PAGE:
SAS no. 85, like SAS no. 19, discusses materiality. The new SAS provides guidance on materiality levels that may be stated explicitly, either qualitatively or quantitatively, in the representation letter. When considering materiality, the client and the auditor should realize that certain representations not directly related to amounts included in the financial statements should not be subject to materiality limits. Such representations include managements acknowledgment of its responsibility for the fair presentation of the financial statements, the availability of all financial records and information concerning fraud with respect to management or employees who have significant roles in internal control. The illustrative management representation letter includes a sample paragraph containing a qualitative discussion of materiality. The auditor and the client also can agree to a quantitative amount of materiality to be stated in the representation letter.


Dating

The ASB noted a wide diversity in practice for dating the letter, so it added language in SAS no. 85 as guidance when the client signs the letter after the date of the auditors report. Since the auditor is concerned with events that have occurred through the date of the reportwhich may require adjustment to or disclosure in the financial statementsthe managements representations should be made as of a date no earlier than the date of the report. The illustrative management representation letter includes the following wording management could use when dating the representations: We confirm, to the best of our knowledge and belief, [as of (date of auditors report),] the following representations made to you during your audit(s). This wording is appropriate when the letter is dated subsequent to the date of the auditors report.

Also, if the audit report is dual dated, the auditor should consider whether a representation regarding the subsequent event is appropriate. The auditor is referred to the guidance found in paragraph .05 of AU section 530, Dating of the Independent Auditors Report, in AICPA Professional Standards .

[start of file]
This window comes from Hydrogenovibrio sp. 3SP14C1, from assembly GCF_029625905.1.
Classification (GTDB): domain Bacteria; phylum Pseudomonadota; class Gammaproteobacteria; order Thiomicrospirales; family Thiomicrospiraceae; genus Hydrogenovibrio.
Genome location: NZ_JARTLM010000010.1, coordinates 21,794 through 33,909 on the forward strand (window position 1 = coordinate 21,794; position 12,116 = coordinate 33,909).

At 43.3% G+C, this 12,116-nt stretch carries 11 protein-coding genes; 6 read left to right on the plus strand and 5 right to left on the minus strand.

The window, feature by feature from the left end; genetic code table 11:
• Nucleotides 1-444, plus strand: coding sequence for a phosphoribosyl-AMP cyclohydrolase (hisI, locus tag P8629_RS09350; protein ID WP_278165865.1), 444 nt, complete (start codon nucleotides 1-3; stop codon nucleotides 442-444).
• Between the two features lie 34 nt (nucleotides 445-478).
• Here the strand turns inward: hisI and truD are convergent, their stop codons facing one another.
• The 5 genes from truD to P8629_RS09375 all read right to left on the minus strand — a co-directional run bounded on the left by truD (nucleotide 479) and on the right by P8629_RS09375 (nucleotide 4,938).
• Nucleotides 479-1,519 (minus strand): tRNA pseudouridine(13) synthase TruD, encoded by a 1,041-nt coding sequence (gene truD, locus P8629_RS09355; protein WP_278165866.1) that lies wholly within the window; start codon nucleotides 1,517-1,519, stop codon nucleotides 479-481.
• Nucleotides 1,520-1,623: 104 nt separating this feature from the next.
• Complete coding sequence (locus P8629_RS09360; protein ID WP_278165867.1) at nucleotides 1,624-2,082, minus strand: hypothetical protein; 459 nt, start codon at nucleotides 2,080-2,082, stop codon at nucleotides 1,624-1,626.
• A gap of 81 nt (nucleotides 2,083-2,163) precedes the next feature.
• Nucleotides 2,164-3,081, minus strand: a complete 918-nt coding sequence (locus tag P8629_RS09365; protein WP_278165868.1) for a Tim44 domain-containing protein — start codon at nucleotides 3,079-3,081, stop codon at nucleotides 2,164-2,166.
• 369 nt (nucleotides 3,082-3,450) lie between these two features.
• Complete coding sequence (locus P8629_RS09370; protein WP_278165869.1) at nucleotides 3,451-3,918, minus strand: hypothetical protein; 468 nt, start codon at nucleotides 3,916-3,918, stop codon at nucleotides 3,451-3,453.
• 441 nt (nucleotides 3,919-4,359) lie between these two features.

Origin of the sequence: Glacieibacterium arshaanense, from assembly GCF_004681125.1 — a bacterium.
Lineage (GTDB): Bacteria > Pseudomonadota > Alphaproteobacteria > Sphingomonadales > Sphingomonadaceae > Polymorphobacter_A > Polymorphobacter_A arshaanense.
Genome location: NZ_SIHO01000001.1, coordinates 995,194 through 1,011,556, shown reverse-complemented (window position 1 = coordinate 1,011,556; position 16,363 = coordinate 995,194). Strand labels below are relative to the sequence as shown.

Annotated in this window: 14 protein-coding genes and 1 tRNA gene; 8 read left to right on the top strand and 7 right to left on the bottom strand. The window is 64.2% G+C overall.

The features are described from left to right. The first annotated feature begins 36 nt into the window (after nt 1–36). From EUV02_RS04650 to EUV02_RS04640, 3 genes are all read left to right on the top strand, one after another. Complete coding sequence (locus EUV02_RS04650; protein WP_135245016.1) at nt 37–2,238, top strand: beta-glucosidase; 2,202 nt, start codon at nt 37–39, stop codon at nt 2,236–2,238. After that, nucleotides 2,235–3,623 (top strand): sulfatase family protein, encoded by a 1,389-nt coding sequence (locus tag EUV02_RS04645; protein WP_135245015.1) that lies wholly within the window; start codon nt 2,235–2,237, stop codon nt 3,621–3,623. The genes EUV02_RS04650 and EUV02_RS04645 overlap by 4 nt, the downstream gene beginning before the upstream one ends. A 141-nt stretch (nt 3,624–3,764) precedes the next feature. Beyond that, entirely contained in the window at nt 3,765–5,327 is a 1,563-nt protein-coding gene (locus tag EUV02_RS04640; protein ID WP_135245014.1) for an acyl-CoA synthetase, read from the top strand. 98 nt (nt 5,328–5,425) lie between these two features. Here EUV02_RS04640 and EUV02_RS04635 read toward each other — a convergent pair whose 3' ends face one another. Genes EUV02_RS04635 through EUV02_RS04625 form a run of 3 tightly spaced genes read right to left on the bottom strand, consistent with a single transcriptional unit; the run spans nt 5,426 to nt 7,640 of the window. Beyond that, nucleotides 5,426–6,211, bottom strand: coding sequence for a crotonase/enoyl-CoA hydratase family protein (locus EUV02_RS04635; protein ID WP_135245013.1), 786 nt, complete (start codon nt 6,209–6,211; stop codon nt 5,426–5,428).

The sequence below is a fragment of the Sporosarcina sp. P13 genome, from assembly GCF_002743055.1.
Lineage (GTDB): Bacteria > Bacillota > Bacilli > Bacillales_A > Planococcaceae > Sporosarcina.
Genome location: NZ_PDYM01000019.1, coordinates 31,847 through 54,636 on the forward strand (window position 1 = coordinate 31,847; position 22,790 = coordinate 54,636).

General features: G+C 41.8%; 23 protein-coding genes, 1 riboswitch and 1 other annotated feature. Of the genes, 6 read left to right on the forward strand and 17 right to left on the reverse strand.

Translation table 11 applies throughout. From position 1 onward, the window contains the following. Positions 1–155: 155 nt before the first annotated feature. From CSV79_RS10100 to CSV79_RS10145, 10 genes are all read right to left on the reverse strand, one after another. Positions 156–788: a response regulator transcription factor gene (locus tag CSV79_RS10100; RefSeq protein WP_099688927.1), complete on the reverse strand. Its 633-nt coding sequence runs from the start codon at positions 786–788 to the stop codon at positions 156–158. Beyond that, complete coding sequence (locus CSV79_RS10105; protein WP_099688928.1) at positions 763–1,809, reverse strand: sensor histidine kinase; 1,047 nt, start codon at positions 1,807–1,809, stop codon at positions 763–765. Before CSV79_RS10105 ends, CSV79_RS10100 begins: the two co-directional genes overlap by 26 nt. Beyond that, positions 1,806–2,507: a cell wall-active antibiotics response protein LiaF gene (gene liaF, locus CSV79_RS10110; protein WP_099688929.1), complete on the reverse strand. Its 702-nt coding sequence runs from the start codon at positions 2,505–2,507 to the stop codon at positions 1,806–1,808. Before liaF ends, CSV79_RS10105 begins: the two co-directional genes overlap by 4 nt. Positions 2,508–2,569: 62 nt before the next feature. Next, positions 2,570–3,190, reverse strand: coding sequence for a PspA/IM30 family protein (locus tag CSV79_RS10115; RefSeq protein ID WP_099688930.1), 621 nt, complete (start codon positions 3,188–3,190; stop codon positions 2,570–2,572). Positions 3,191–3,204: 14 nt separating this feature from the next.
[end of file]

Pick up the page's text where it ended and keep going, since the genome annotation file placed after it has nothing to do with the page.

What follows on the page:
Updating Representations Letters
SAS No. 85 includes guidance on when an auditor should obtain an updated representation letter from management:

  • When a predecessor auditor is requested by a former audit client to reissue (or consent to the reuse of) his or her report on the financial statements of a prior period and those financial statements are to be presented on a comparative basis with audited financial statements of a subsequent period.
  • When performing subsequent events procedures in connection with filings under the Securities Act of 1933, in accordance with SAS no. 37, Filings Under Federal Securities Statutes .

SAS no. 85 also describes the matters to include in an updating management representation letter. The letter should say whether

  • Any information has come to managements attention that would cause it to believe that any of the previous representations should be modified.
  • Any events have occurred subsequent to the balance sheet date of the latest financial statements reported on by the auditor that would require adjustment to or disclosure in those financial statements.

SAS no. 85 includes an illustrative updating management representation letter in Appendix C. Appendix D, Amendment to SAS No. 58, Reports on Audited Financial Statements includes a revision to AU sec. 508.71 which reflects the above guidance now found in SAS no. 85.


Scope Limitations
A scope limitation occurs if management refuses to provide the auditor with a representation letter; this is sufficient to preclude issuing an unqualified opinion. In fact, this refusal is ordinarily sufficient to cause the auditor to disclaim an opinion or withdraw from the engagement. However, based on certain factors, such as the type of representations not obtained or the circumstances of the refusal, the auditor may believe that disclaiming or withdrawing is not necessary and issuing a qualified opinion is the best course.

If management does not allow the auditor to perform necessary procedures during the audit, even if management provides a representation regarding the matter, the auditor should consider this a scope limitation and either issue a qualified opinion or disclaim an opinion.


Effective Date
SAS no. 85, Management Representations , is effective for audits for periods ending on or after June 30, 1998.

SPONSORED REPORT

How to make the most of a negotiation

Negotiators are made, not born. In this sponsored report, we cover strategies and tactics to help you head into 2017 ready to take on business deals, salary discussions and more.

VIDEO

Will the Affordable Care Act be repealed?

The results of the 2016 presidential election are likely to have a big impact on federal tax policy in the coming years. Eddie Adkins, CPA, a partner in the Washington National Tax Office at Grant Thornton, discusses what parts of the ACA might survive the repeal of most of the law.

QUIZ

News quiz: Scam email plagues tax professionals—again

Even as the IRS reported on success in reducing tax return identity theft in the 2016 season, the Service also warned tax professionals about yet another email phishing scam. See how much you know about recent news with this short quiz.